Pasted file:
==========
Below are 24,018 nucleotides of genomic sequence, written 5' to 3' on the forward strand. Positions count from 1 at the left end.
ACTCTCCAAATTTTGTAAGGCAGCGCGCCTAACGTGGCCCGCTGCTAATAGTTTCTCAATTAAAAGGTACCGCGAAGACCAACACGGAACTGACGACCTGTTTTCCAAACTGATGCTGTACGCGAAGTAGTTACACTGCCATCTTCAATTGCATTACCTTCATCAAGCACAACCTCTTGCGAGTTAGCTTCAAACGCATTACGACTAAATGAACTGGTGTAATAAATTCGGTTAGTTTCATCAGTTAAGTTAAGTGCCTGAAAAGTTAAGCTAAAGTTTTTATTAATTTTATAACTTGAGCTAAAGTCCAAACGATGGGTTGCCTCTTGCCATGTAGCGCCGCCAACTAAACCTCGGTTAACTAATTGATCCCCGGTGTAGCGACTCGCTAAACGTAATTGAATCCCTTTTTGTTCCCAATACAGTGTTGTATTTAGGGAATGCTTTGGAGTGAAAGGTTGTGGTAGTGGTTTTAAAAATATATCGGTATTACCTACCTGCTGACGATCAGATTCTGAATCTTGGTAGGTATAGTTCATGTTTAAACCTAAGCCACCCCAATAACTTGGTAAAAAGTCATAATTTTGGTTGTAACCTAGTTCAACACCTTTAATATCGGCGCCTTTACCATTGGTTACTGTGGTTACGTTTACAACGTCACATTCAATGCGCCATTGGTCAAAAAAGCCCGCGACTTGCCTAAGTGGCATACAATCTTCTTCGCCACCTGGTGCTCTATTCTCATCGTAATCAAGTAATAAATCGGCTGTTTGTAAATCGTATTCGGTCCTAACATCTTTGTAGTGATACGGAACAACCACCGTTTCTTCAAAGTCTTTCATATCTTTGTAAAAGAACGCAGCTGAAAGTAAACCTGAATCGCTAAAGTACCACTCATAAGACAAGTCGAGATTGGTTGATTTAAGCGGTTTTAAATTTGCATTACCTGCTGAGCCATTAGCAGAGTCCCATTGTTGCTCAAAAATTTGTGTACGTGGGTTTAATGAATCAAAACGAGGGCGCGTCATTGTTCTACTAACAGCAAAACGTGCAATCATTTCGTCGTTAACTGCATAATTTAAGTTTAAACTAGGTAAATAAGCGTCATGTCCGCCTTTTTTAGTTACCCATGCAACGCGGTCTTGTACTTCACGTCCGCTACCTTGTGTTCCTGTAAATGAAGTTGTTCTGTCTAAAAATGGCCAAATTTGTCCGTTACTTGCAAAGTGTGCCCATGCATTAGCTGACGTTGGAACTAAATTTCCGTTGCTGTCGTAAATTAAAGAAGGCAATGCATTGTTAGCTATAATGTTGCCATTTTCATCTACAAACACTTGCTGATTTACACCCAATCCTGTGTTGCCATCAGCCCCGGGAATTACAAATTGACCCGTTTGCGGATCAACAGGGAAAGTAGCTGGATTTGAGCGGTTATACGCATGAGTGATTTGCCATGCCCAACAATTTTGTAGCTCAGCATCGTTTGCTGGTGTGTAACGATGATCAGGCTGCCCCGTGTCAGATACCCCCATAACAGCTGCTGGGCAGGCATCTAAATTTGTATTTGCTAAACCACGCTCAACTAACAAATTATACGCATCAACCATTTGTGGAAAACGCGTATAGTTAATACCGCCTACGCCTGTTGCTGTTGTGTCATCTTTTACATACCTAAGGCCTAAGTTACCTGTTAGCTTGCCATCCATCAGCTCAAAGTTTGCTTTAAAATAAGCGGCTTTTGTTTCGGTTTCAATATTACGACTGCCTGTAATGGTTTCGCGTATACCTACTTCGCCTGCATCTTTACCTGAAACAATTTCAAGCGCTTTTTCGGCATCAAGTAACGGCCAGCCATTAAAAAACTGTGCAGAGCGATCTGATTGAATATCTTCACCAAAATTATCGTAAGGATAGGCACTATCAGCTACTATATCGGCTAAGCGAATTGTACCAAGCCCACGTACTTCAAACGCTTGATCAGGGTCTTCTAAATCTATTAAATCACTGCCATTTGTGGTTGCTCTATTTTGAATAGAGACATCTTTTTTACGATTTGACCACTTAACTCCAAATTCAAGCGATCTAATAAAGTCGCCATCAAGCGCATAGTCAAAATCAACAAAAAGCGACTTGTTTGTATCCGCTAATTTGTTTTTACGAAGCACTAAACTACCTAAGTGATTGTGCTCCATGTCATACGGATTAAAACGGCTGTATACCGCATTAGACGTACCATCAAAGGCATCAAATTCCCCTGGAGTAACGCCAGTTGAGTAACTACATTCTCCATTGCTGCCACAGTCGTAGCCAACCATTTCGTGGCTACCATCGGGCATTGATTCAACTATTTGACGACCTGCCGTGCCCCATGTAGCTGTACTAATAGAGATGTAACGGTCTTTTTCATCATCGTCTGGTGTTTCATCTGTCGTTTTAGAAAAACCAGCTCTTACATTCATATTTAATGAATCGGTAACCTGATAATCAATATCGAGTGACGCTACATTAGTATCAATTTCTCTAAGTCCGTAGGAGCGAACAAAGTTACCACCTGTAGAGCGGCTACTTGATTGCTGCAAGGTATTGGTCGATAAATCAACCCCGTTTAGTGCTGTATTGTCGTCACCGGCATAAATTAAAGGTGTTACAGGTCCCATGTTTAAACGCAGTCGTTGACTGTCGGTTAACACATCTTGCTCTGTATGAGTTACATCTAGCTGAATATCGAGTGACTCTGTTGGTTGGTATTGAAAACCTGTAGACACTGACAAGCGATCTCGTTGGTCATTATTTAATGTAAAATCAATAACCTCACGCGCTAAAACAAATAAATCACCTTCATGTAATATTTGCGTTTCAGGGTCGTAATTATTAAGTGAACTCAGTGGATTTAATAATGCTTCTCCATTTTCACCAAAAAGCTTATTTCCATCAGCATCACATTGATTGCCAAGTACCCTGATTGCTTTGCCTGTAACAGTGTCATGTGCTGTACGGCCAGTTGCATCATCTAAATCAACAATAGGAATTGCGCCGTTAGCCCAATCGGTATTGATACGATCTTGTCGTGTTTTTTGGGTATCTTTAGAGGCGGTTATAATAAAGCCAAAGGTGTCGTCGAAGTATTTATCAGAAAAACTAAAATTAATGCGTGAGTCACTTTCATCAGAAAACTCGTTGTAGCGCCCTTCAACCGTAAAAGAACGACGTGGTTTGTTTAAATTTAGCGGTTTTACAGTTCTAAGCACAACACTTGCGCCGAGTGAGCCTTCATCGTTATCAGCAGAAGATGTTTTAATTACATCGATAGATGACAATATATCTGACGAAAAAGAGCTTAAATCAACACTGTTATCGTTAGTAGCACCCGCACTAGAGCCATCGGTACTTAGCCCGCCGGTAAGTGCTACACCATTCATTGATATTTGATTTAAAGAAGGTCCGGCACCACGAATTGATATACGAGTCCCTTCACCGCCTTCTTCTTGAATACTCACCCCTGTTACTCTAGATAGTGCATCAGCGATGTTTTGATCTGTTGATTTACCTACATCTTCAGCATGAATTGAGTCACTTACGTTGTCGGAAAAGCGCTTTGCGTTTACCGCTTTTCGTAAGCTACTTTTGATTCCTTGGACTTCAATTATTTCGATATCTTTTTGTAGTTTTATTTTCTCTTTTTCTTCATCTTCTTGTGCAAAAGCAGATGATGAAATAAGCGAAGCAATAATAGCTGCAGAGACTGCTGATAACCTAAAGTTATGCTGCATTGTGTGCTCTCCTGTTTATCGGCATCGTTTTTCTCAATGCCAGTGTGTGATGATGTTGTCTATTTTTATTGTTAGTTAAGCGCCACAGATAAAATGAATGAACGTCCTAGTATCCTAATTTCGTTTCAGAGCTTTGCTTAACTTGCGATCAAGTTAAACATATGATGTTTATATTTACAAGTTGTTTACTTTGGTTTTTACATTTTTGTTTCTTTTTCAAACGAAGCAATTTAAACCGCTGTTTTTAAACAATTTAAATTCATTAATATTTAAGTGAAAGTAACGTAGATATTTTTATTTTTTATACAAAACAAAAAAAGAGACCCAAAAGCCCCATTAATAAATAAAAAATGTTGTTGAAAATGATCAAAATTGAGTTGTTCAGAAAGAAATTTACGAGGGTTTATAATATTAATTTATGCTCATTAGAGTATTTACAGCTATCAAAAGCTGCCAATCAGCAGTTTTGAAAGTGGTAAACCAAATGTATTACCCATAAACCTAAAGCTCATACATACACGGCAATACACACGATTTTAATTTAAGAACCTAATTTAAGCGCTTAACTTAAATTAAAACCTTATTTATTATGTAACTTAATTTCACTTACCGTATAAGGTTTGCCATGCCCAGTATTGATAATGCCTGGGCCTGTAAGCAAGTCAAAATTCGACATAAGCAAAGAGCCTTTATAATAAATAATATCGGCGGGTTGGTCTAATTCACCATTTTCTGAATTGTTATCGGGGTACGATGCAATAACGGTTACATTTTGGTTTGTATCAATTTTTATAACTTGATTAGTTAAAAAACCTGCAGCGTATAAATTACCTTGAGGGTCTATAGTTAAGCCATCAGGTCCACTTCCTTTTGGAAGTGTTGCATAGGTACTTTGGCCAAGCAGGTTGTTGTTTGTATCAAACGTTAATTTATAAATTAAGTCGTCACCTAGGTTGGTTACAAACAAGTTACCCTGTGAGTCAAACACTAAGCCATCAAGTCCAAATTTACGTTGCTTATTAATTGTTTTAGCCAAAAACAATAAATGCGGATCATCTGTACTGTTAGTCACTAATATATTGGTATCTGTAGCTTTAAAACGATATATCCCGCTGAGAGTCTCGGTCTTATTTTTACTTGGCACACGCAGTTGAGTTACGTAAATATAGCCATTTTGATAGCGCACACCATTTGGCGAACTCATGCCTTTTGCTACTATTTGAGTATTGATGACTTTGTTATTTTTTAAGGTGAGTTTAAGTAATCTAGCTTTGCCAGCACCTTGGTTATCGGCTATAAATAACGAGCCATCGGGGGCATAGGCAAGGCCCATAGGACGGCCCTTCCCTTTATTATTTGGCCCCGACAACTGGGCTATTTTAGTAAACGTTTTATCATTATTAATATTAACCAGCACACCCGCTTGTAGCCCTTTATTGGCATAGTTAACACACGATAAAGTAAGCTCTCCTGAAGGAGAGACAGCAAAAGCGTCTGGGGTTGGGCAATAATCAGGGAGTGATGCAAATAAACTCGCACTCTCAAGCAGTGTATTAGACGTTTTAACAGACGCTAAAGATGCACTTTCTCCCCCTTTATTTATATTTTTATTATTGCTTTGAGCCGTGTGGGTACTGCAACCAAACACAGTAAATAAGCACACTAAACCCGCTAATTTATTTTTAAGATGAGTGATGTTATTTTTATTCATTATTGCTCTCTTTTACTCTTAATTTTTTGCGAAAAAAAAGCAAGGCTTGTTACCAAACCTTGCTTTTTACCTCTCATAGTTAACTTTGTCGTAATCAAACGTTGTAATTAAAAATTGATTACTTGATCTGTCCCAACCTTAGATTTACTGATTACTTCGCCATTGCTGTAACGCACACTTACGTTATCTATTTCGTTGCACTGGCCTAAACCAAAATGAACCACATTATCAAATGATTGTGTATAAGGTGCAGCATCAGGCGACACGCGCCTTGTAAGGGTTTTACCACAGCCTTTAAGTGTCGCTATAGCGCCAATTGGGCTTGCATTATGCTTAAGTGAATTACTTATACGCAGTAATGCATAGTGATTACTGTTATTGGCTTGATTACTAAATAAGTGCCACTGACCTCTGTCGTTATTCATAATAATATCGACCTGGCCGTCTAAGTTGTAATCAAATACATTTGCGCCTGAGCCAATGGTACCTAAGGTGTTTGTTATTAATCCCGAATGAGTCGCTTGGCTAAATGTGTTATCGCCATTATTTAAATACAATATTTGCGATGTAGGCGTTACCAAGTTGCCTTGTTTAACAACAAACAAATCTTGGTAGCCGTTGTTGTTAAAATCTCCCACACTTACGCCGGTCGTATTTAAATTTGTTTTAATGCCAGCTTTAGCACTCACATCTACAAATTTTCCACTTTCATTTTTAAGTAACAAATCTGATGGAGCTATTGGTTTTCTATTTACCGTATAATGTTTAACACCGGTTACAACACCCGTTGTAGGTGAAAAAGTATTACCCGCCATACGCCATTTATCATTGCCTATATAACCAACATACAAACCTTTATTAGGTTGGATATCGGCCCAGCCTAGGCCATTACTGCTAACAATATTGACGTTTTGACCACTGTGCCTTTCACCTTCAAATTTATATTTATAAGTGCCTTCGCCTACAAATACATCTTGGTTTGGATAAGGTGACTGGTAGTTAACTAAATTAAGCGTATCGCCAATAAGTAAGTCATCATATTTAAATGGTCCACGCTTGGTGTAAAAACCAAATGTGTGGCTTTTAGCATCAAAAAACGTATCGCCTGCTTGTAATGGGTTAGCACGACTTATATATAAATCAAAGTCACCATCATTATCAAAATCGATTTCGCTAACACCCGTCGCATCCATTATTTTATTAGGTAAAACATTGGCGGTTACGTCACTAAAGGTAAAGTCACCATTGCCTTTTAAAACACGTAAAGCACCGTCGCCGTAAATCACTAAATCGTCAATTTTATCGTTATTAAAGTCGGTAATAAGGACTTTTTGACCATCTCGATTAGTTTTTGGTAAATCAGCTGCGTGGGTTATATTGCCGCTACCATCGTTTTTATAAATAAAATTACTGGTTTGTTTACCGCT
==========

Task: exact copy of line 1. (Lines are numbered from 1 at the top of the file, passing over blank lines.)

Below are 24,018 nucleotides of genomic sequence, written 5' to 3' on the forward strand. Positions count from 1 at the left end.